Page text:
The Secret Chord is a novelization about the life of King David, informed by the Bible and re-imagined from a 21st century understanding. It is narrated by the prophet Natan (Nathan) who channels the Name (Yahweh).

The book begins in the middle of David's life. Natan wants to write the story of David's life and David sends Natan to interview people from his past. With Natan we hear long pages of  David's back story, intermixed with his own memories. We learn about David through other's eyes.

The book skips through time before following a consistent chronology starting with David's rape of Batsheva and murder of her husband. The Name requires a fourfold atonement and King David suffers a series of  devastating losses. His son rapes and disfigures his half-sister, his favorite son Avshalom (Absolom )prepares an army to takeover kingship and is killed. Because of his warfare David is not allowed to build a tabernacle for the Ark of the Covenant, but Natan prophesies that David is to make his youngest son Slomo (Solomon) king, and he will build the temple and lead their people into peace.

The Old Testament, or New for that matter, is a record of faith (mythos, stories with meaning), not a scientific, verifiable history. I will warn that this a novel, story telling, a re-imagining for entertainment. Brooks has a great story to work with: there is jealousy, warfare and takeovers of cities; there is rape and lust and abandonment of women; there is fratricide and incest and every kind of dysfunctional family problem. Brooks makes Jonathan and David sexual lovers and allows the women to tell of the brutality men inflicted on them. The rape and disfigurement of Tamar and the rape of Batsheva are particularly disturbing, especially as we are aware women still are victims to this day. This isn't your Sunday School David. Even Brooks says the story is "very Game of Thrones."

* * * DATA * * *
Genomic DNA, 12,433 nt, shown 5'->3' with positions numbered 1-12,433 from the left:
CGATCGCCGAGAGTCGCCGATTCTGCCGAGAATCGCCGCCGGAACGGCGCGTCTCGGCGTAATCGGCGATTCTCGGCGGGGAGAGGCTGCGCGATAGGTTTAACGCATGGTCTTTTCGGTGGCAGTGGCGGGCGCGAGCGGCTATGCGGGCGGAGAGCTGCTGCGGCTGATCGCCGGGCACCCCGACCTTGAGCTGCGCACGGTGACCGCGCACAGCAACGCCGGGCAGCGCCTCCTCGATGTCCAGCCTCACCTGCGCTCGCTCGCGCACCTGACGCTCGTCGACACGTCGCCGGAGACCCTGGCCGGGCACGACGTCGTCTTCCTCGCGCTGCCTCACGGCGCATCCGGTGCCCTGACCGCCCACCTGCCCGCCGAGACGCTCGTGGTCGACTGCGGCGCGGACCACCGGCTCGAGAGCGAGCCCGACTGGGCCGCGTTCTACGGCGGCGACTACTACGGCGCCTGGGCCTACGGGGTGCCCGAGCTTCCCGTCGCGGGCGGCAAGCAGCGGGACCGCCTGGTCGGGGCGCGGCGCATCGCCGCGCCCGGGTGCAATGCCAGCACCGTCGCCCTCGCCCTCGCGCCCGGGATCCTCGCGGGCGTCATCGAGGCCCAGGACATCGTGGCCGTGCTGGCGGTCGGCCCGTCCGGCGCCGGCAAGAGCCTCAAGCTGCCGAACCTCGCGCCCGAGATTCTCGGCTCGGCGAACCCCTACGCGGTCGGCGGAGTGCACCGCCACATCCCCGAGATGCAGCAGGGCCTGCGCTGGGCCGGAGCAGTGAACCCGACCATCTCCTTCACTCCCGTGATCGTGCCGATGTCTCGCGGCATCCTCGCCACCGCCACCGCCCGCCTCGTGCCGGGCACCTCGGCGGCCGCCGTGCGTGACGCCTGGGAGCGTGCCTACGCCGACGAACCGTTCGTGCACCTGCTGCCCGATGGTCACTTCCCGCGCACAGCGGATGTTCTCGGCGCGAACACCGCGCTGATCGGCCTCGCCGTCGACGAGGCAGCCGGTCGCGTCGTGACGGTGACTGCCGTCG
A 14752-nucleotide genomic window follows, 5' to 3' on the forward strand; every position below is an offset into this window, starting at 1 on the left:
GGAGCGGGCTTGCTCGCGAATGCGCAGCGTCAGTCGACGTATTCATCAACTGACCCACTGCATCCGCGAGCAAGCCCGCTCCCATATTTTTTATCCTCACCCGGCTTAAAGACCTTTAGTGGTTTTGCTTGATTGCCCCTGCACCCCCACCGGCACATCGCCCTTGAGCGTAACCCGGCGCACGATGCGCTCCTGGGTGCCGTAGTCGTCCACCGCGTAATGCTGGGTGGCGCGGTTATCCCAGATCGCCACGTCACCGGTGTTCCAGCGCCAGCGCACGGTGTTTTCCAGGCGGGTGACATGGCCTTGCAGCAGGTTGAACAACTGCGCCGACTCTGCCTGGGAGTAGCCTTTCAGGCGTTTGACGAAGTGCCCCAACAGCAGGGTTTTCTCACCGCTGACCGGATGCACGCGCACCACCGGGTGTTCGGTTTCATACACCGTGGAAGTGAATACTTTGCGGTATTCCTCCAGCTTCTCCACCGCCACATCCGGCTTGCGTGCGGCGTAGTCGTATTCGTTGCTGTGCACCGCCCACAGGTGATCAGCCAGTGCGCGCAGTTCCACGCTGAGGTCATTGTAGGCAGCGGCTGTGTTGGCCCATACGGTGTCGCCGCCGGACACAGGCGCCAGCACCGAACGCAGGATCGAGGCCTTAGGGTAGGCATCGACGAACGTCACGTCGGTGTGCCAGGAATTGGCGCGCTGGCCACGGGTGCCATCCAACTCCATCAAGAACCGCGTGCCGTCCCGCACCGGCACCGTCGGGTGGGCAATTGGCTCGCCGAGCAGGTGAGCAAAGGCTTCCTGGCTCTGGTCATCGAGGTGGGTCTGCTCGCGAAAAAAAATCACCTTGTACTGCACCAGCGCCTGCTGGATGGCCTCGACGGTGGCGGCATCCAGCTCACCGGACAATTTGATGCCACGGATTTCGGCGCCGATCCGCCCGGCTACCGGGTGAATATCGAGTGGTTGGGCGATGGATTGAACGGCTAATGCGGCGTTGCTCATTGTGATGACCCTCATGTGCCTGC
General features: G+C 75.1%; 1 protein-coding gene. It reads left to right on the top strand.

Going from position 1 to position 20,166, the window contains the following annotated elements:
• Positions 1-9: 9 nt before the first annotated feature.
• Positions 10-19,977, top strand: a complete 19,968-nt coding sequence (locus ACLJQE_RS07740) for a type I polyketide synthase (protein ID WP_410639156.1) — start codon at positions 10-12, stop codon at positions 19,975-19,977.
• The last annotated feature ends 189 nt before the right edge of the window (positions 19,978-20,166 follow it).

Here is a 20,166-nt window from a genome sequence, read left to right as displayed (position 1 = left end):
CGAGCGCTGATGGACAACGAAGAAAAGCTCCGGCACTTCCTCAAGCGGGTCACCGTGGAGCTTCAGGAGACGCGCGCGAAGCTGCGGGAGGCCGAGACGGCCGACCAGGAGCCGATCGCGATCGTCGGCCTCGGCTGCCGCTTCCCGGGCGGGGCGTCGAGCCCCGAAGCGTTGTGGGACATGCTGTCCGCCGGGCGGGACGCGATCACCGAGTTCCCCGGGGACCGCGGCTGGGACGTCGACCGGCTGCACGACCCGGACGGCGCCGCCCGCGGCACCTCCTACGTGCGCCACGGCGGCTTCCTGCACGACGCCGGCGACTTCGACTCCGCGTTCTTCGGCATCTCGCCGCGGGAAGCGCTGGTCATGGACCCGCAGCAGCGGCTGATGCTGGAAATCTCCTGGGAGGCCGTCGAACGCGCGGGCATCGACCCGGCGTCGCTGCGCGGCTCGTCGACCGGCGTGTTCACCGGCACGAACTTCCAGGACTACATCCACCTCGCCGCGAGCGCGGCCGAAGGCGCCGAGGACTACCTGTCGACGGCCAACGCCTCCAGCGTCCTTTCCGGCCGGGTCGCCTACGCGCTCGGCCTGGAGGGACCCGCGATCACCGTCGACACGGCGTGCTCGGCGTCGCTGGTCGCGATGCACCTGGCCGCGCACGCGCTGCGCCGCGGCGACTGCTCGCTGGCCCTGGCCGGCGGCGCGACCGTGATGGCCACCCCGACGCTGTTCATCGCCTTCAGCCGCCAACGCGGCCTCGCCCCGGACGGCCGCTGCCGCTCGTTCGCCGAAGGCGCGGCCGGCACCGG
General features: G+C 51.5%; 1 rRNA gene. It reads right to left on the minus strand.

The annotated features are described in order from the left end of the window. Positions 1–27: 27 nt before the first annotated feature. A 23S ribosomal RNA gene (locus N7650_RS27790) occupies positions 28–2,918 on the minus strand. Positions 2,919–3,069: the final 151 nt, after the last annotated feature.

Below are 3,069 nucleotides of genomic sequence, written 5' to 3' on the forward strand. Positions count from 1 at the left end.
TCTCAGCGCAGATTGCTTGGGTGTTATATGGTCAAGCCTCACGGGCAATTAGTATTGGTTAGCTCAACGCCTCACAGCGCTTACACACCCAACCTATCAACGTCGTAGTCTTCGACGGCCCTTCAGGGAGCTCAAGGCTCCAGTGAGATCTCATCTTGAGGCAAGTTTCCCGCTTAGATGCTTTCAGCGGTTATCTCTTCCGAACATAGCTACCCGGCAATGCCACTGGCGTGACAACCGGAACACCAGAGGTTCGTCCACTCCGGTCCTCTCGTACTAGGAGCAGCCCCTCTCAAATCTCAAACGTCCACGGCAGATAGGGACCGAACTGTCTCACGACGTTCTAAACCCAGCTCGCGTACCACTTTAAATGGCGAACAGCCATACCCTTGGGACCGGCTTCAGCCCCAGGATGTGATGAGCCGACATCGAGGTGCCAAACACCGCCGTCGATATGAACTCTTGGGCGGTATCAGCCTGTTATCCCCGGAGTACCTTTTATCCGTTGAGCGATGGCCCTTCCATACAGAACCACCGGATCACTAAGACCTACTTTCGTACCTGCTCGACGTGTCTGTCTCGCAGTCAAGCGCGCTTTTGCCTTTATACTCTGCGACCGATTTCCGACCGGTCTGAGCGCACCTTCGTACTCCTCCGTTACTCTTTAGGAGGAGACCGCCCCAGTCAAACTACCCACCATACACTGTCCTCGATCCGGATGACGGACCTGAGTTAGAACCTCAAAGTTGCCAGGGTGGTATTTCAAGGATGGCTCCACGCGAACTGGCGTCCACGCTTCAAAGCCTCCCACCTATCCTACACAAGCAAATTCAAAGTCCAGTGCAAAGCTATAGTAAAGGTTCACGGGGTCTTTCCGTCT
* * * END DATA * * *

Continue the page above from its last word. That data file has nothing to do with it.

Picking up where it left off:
I didn't enjoy reading this novel. The vividly described carnage of battle, the disjointed narrative, the layering of 21st century sensibilities (such as David's bisexuality), the raw sexual and emotional abuse of the women, left me struggling to continue reading it. Then, I am not a Game of Thrones fan.

I received a free ebook from the publisher through NetGalley in exchange for a fair and unbiased review.

The Secret Chord
Geraldine Brooks
Publication October 6, 2015
$27.95 hard cover
ISBN: 9780670025770

Monday, November 16, 2015

A Trip To The Franklin Cider Mill

It was a beautiful September day today....I mean November...The sun was shining, it was sweater weather, and I got the wanderlust. So we went to the Franklin Cider Mill in Bloomfield Hills, MI to get some cider before they shut down for the season.

The apples were HUGE this year. We have had hundreds of apples from our two trees but we had to bring some of these monsters home!

They make Apple Cider Vinegar and have maple syrup, honey, jams, condiments, cheese, sausage, and baked goods galore!
 The mill dates back to 1837 so it is as old as the state of Michigan!

We brought home Honeycrisp Apple Cider, made with handpicked apples and unpasteurized.

 The river is full of Mallard ducks. The kids like to feed them.

We also picked up Apple Butter and Pumpkin Butter made with sugar, not corn syrup. My hubby enjoyed a Cider Dog and I had Blueberry pie from the food stand. 

What a nice way to spend a warm November day. 

Sunday, November 15, 2015

The History Behind American Ballads

Telling a story in song is one of our oldest human traditions. For hundreds of years people have sung ballads that told stories about murders, outlaws, romances, wars, tragedies, and hardships. During four visits between 1916 and 1918 British musicologist Cecil Sharp collected over 1500 American songs in the southern Appalachians.

At the same time Sharp collected old ballads new ones were being created as a response to events of the time. These new songs included responses to modern calamities involving railroad accidents, shipwrecks, and the treatment of workers and prisoners. 

Hear My Sad Story: The True Tales that Inspired "Stagolee," "John Henry," and Other Traditional American Folk Songs by Richard Polenberg explores American ballads based on historical people and events, explaining the events and persons who inspired them, and covering their first known performances, recordings, and publication. 

The songs in their categories include:
  • St Louis (St. Louis Blues, Stagolee, Frankie and Johnny, Duncan and Brady)
  • Lying Cold on the Ground (Omi Wise, Ballad of Frankie Silver, Tom Dooley, Poor Ellen Smith, Pearl Bryan, Delia's Gone)
  • Bold Highwaymen and Outlaws (Cole younger, Jesse James, John Hardy, Railroad Bill, Betty and Dupree)
  • Railroads (John Henry, Engine 143, Casey Jones, Wreck of the Old 97)